Measuring Activity vs. Measuring Performance

Rick Bohan

I like to read the comments under articles that I read online.  I was just checking comments under this very good IndustryWeek article, Next Generation Lean: Lean Processes Need to Continuously Improve.  Down in the comments section, “Lone Star” had this to say:

Flawed implementations occur when companies rollout Lean as a project or program that measures activity such as, number of Kaizen events, 5S audit scores, A3’s completed, Process Maps produced etc.


Most of my work is at small companies so counting Kaizen events and A3’s completed isn’t something that I espouse. I think this sort of thing is done at larger companies where it might be important to see if a particular operation is falling behind the plan in some way.  (“The Wichita Falls plant has conducted only one kaizen event so far this year while the others have completed at least five.  Let’s find out if they need some help.”)  At least, I hope that’s how such activity measures are being used.  But it’s just as likely, I suppose, that such measures are being used as performance indicators for the lean initiative as a whole, i.e., the more kaizens carried out and the more A3’s on file, the more successful the lean initiative.

That prompts the question:  Why would anyone use such activity measures as indicators of lean effectiveness?  The answer, at least in part, lies in the fact that too many companies don’t have good operational performance measures to begin with.  Developing such measures “from scratch” is a tough proposition so activity measures that are easy to initiate and easy to track, e.g., number of kaizen events, are used instead.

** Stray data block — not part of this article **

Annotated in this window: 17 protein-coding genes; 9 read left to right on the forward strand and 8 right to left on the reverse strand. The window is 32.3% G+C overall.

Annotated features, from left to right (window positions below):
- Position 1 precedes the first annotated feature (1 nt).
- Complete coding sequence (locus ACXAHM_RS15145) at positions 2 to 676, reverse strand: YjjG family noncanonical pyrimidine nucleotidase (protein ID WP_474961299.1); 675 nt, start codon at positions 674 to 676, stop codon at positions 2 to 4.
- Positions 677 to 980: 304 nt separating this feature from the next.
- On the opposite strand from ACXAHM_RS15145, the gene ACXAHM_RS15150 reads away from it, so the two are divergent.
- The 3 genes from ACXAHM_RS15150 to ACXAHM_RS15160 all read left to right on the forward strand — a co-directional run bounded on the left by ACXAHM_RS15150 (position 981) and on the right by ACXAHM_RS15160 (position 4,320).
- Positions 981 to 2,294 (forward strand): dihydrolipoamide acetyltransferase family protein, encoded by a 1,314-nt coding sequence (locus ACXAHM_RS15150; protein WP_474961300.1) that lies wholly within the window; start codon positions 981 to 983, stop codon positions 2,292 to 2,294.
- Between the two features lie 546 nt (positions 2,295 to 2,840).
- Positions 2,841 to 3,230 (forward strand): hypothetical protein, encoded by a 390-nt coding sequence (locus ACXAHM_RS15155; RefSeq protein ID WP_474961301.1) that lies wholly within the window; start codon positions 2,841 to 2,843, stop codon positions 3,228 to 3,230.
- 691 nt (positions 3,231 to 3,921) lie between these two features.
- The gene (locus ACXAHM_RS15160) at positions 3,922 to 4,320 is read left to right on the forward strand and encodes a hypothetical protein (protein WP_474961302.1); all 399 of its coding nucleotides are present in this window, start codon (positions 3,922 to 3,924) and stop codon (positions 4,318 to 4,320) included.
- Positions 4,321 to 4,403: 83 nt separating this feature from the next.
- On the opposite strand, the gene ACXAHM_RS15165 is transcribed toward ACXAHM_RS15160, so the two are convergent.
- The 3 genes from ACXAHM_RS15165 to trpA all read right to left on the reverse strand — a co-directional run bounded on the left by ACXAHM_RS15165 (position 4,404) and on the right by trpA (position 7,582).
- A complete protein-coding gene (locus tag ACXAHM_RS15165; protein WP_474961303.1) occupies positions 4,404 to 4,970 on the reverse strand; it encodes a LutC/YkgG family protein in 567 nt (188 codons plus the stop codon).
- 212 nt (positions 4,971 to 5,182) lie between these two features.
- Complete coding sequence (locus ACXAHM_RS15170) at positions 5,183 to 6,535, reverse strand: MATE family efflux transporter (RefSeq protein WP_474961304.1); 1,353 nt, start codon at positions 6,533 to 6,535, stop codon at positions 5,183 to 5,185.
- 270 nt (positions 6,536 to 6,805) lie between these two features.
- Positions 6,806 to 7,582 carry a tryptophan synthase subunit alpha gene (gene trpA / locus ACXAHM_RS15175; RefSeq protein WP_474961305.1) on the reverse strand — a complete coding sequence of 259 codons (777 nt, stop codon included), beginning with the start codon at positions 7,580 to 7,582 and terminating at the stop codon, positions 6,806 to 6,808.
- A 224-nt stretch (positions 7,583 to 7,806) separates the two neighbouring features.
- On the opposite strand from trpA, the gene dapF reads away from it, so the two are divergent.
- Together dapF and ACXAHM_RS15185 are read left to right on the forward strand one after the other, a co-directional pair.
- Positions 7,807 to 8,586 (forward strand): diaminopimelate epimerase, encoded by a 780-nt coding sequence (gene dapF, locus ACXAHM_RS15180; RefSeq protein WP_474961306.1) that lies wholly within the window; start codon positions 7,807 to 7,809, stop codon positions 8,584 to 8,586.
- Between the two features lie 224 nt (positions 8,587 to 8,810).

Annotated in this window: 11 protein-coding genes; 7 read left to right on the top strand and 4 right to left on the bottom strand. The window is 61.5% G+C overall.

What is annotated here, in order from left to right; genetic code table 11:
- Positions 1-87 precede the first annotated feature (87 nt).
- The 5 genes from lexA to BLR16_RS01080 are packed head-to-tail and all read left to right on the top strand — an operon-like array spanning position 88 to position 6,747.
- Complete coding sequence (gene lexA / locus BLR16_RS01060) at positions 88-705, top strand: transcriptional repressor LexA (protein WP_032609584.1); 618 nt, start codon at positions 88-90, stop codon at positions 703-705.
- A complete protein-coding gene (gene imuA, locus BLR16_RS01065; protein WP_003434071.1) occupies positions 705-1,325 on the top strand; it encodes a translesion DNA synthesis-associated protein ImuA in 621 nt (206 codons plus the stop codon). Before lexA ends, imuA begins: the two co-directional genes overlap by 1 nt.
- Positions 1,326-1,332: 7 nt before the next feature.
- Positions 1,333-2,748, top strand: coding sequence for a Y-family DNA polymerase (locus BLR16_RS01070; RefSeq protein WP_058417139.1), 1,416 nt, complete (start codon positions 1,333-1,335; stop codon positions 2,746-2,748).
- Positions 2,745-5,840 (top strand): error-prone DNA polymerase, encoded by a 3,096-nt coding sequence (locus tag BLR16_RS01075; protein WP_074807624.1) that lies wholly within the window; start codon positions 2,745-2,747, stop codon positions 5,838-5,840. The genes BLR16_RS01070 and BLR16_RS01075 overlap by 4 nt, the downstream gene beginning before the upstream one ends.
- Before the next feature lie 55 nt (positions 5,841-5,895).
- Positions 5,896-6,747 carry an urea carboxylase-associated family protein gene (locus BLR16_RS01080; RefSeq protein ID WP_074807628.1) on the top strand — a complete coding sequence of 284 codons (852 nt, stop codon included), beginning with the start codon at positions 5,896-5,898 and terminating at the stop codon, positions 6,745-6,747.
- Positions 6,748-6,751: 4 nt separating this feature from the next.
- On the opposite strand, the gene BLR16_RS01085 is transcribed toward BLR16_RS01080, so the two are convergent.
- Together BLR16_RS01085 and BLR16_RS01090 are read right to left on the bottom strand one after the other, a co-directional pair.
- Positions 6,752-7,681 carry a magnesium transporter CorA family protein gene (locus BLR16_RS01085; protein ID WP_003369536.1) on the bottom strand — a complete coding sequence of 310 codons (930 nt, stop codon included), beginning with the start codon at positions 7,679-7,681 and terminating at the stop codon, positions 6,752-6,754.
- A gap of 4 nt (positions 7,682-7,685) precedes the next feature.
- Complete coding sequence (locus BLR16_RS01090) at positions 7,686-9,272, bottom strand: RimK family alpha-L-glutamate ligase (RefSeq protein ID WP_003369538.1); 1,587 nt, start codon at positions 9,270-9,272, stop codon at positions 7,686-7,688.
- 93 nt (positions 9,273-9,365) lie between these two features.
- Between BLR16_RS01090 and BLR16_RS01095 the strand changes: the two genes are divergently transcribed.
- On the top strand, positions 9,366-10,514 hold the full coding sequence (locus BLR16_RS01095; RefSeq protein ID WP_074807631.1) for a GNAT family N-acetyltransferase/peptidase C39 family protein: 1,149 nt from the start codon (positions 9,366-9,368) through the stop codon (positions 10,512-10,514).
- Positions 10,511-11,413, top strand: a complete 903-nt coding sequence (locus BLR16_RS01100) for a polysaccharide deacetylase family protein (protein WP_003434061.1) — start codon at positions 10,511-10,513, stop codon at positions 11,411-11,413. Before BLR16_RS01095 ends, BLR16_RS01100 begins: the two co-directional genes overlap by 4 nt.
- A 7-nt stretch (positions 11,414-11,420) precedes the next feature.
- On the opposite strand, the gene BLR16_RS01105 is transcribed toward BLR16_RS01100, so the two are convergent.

I once had a client that has successfully implemented lean methods and practices.  At one point, it created a “scrap team” whose objective was to come up with ideas for reducing scrap within the plant.  The team spent several weeks in meetings just trying to decide how to measure scrap.  It was successful in reducing scrap eventually because it was willing to put in the time and effort to develop a good measure.  In my experience, not all companies are so willing to do that.

The cycle, then, is this:

  1. Companies don’t have good operations performance measures or the measures they have don’t really tell them anything,
  2. Lean initiatives use activity measures that are easy to track,
  3. Lean activities don’t seem to be impacting operations outcomes in positive ways,
  4. Lean activities cease.

Before the first kaizen is conducted or the first A3 is filled out, senior management needs to deliberate and discuss answers to the question:  “What do we want from lean and how will we know when we get it?”  The answers to that question inevitably lead to the organization’s metrics and whether they are able, in their present form, to measure the impact of lean.

I had another client who had set as a lean target, savings of $75,000 annually.  I asked the management team how it had come to that number.  They answered, “We figured it was as good as any other number. ”  When I further asked, “What counts as a cost savings?”, they didn’t really know.  So…management had committed the lean initiative to a performance target that was, in essence, meaningless to the managers who had set the target.

Too often, in such cases, management decides that it’s the fault of lean, not its own lack of initiative with respect to providing good metrics, that’s at fault.  They complain of lean “over-promising and under-delivering”.


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